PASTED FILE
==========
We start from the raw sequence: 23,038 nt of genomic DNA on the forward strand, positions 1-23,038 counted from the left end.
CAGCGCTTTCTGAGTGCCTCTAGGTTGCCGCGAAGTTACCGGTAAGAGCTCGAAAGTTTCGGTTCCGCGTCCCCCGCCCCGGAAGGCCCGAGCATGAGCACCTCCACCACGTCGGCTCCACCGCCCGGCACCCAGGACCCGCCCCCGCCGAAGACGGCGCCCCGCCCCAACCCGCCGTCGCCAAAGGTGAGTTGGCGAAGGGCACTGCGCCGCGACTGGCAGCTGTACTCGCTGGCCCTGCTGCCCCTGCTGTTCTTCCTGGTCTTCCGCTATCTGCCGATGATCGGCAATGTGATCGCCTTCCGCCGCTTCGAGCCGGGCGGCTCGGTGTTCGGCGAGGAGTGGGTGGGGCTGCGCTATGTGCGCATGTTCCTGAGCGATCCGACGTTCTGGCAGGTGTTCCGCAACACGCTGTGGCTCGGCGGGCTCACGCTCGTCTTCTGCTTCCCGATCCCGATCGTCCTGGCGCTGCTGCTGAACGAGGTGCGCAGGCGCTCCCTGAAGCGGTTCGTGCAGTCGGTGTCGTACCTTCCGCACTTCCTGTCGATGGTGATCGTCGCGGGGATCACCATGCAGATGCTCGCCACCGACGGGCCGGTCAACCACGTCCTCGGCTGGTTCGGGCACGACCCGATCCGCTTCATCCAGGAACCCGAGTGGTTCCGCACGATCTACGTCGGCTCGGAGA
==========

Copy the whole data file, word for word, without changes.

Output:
We start from the raw sequence: 23,038 nt of genomic DNA on the forward strand, positions 1-23,038 counted from the left end.
CAGCGCTTTCTGAGTGCCTCTAGGTTGCCGCGAAGTTACCGGTAAGAGCTCGAAAGTTTCGGTTCCGCGTCCCCCGCCCCGGAAGGCCCGAGCATGAGCACCTCCACCACGTCGGCTCCACCGCCCGGCACCCAGGACCCGCCCCCGCCGAAGACGGCGCCCCGCCCCAACCCGCCGTCGCCAAAGGTGAGTTGGCGAAGGGCACTGCGCCGCGACTGGCAGCTGTACTCGCTGGCCCTGCTGCCCCTGCTGTTCTTCCTGGTCTTCCGCTATCTGCCGATGATCGGCAATGTGATCGCCTTCCGCCGCTTCGAGCCGGGCGGCTCGGTGTTCGGCGAGGAGTGGGTGGGGCTGCGCTATGTGCGCATGTTCCTGAGCGATCCGACGTTCTGGCAGGTGTTCCGCAACACGCTGTGGCTCGGCGGGCTCACGCTCGTCTTCTGCTTCCCGATCCCGATCGTCCTGGCGCTGCTGCTGAACGAGGTGCGCAGGCGCTCCCTGAAGCGGTTCGTGCAGTCGGTGTCGTACCTTCCGCACTTCCTGTCGATGGTGATCGTCGCGGGGATCACCATGCAGATGCTCGCCACCGACGGGCCGGTCAACCACGTCCTCGGCTGGTTCGGGCACGACCCGATCCGCTTCATCCAGGAACCCGAGTGGTTCCGCACGATCTACGTCGGCTCGGAGA